Defending San Francisco is a busy job for fourth-grade girl superhero Jo Schmo, who faces a cunning villain in this third book in the series.
Numb Skull is a retired boxer who “used to be a good guy, or at least an okay guy, but every time he was smacked in the head in the boxing ring, he lost a little of his good-guyness and his okay-guyness, until there was nothing left to do but pursue a life of crime.” He schemes to blow up a cruise ship carrying gazillionaires so that when it sinks, he can, via his submarine, steal the gazillionaires’ priceless jewels. In order to keep Jo Schmo from interfering, he runs her ragged by organizing a “crime tsunami,” which is more crime than a crime wave, which in turn is more than a crime ripple. Jo finds more difficulties in her attempts to master a new superpower, shape-shifting, which happens uncontrollably when she sleeps or sneezes. The convoluted time structure, slipping back and forth between flashbacks and current action, occasionally confuses, which will keep the target early-elementary audience on its toes. The playful illustrations have an anything-goes feel to them that matches the text’s punchy puns, wordplay and occasional fourth-wall breakage.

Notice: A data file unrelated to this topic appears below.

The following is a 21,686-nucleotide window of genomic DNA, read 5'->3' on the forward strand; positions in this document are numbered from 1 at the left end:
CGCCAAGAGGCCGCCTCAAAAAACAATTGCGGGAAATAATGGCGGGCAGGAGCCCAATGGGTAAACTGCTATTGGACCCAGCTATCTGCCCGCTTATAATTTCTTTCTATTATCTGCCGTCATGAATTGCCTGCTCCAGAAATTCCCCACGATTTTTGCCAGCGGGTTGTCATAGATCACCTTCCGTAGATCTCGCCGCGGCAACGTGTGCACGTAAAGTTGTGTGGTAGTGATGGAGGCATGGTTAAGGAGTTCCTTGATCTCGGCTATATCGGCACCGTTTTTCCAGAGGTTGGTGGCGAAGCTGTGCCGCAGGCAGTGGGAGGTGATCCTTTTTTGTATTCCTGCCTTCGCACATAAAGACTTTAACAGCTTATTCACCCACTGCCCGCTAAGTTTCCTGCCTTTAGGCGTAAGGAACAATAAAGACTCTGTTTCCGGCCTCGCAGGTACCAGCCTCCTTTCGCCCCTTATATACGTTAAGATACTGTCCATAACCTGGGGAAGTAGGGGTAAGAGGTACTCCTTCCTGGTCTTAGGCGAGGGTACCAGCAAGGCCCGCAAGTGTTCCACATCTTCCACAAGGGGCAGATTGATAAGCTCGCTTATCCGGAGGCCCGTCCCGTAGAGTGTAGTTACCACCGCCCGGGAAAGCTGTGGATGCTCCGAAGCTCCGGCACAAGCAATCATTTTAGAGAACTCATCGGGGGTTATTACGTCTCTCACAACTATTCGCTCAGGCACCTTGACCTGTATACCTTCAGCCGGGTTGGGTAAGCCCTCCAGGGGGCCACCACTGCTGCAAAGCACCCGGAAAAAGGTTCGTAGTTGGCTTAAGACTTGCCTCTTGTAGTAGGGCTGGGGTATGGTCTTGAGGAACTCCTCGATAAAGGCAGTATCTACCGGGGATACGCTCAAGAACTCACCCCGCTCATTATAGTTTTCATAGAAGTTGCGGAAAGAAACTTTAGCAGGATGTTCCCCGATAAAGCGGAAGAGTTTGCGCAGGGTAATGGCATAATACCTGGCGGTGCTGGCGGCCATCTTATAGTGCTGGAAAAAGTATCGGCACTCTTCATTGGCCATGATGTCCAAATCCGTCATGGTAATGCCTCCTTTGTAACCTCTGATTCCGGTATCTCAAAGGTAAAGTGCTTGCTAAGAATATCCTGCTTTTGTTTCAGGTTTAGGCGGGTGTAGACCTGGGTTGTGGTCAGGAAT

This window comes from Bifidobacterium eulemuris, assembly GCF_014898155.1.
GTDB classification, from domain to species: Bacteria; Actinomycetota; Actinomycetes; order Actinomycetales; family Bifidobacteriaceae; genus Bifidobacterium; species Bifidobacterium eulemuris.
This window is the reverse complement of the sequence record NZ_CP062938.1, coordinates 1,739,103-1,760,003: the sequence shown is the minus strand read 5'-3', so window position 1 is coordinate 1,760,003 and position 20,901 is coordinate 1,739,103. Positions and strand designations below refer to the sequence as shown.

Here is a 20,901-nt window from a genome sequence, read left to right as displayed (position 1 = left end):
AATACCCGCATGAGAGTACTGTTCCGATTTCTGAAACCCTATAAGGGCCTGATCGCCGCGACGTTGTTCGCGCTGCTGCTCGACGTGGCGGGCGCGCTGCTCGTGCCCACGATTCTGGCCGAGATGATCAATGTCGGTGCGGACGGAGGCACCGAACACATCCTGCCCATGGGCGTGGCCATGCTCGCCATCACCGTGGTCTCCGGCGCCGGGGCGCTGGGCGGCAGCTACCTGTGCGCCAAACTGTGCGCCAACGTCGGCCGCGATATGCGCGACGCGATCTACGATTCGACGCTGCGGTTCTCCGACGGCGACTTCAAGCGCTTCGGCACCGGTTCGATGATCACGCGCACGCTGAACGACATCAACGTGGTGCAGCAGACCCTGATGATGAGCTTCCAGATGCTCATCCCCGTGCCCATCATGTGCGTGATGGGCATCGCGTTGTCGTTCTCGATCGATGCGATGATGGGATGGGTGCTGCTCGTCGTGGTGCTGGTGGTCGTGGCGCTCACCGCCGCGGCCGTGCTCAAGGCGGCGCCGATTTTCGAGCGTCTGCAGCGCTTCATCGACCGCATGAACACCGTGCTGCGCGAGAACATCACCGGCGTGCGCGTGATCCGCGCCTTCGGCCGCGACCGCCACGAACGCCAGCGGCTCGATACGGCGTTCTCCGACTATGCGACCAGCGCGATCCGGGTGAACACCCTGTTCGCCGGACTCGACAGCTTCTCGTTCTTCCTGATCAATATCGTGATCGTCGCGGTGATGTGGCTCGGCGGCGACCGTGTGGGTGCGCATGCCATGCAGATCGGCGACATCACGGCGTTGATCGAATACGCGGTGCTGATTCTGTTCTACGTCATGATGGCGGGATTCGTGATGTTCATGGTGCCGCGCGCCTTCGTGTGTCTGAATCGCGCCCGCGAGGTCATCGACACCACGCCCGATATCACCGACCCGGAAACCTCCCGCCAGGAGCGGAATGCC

While there’s no doubt that Jo Schmo will eventually bring Numb Skull to justice, there’s enough hilarity and unexpectedness in the zany, quick jokes to keep readers guessing how. (Adventure. 6-9)